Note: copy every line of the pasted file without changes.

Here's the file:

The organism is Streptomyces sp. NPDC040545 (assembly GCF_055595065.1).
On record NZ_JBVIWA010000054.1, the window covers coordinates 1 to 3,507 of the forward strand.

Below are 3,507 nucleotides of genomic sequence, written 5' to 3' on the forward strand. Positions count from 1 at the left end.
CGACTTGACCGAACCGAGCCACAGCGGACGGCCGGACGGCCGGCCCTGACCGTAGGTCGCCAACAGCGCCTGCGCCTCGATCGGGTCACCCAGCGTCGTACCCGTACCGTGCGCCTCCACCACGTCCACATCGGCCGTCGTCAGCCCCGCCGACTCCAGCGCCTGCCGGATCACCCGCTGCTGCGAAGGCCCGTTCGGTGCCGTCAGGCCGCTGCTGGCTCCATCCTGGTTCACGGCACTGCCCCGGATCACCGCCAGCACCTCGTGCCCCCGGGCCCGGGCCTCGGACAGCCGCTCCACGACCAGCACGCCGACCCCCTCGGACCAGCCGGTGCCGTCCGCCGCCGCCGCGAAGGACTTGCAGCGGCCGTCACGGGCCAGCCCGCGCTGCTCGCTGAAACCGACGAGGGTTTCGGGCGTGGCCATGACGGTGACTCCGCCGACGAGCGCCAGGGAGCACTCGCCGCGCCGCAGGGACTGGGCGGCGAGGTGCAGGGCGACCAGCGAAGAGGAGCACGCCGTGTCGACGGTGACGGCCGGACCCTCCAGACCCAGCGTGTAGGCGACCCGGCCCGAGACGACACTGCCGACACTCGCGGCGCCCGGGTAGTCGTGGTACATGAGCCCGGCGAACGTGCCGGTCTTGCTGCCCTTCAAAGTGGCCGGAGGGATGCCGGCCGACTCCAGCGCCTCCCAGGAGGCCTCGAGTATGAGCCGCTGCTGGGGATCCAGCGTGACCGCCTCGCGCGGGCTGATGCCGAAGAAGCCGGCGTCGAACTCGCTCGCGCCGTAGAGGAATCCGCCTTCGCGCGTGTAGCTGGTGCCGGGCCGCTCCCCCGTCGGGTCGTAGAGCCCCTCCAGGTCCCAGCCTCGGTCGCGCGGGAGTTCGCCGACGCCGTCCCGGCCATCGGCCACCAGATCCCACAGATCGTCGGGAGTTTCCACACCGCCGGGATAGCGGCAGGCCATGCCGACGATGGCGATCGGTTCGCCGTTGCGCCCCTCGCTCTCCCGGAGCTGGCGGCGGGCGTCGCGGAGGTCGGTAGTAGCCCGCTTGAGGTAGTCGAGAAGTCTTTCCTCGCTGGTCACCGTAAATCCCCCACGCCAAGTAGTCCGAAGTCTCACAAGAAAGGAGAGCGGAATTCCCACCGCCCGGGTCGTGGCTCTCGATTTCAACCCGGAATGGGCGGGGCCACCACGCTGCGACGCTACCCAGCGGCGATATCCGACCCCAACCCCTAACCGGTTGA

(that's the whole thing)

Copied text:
The organism is Streptomyces sp. NPDC040545 (assembly GCF_055595065.1).
On record NZ_JBVIWA010000054.1, the window covers coordinates 1 to 3,507 of the forward strand.

Below are 3,507 nucleotides of genomic sequence, written 5' to 3' on the forward strand. Positions count from 1 at the left end.
CGACTTGACCGAACCGAGCCACAGCGGACGGCCGGACGGCCGGCCCTGACCGTAGGTCGCCAACAGCGCCTGCGCCTCGATCGGGTCACCCAGCGTCGTACCCGTACCGTGCGCCTCCACCACGTCCACATCGGCCGTCGTCAGCCCCGCCGACTCCAGCGCCTGCCGGATCACCCGCTGCTGCGAAGGCCCGTTCGGTGCCGTCAGGCCGCTGCTGGCTCCATCCTGGTTCACGGCACTGCCCCGGATCACCGCCAGCACCTCGTGCCCCCGGGCCCGGGCCTCGGACAGCCGCTCCACGACCAGCACGCCGACCCCCTCGGACCAGCCGGTGCCGTCCGCCGCCGCCGCGAAGGACTTGCAGCGGCCGTCACGGGCCAGCCCGCGCTGCTCGCTGAAACCGACGAGGGTTTCGGGCGTGGCCATGACGGTGACTCCGCCGACGAGCGCCAGGGAGCACTCGCCGCGCCGCAGGGACTGGGCGGCGAGGTGCAGGGCGACCAGCGAAGAGGAGCACGCCGTGTCGACGGTGACGGCCGGACCCTCCAGACCCAGCGTGTAGGCGACCCGGCCCGAGACGACACTGCCGACACTCGCGGCGCCCGGGTAGTCGTGGTACATGAGCCCGGCGAACGTGCCGGTCTTGCTGCCCTTCAAAGTGGCCGGAGGGATGCCGGCCGACTCCAGCGCCTCCCAGGAGGCCTCGAGTATGAGCCGCTGCTGGGGATCCAGCGTGACCGCCTCGCGCGGGCTGATGCCGAAGAAGCCGGCGTCGAACTCGCTCGCGCCGTAGAGGAATCCGCCTTCGCGCGTGTAGCTGGTGCCGGGCCGCTCCCCCGTCGGGTCGTAGAGCCCCTCCAGGTCCCAGCCTCGGTCGCGCGGGAGTTCGCCGACGCCGTCCCGGCCATCGGCCACCAGATCCCACAGATCGTCGGGAGTTTCCACACCGCCGGGATAGCGGCAGGCCATGCCGACGATGGCGATCGGTTCGCCGTTGCGCCCCTCGCTCTCCCGGAGCTGGCGGCGGGCGTCGCGGAGGTCGGTAGTAGCCCGCTTGAGGTAGTCGAGAAGTCTTTCCTCGCTGGTCACCGTAAATCCCCCACGCCAAGTAGTCCGAAGTCTCACAAGAAAGGAGAGCGGAATTCCCACCGCCCGGGTCGTGGCTCTCGATTTCAACCCGGAATGGGCGGGGCCACCACGCTGCGACGCTACCCAGCGGCGATATCCGACCCCAACCCCTAACCGGTTGA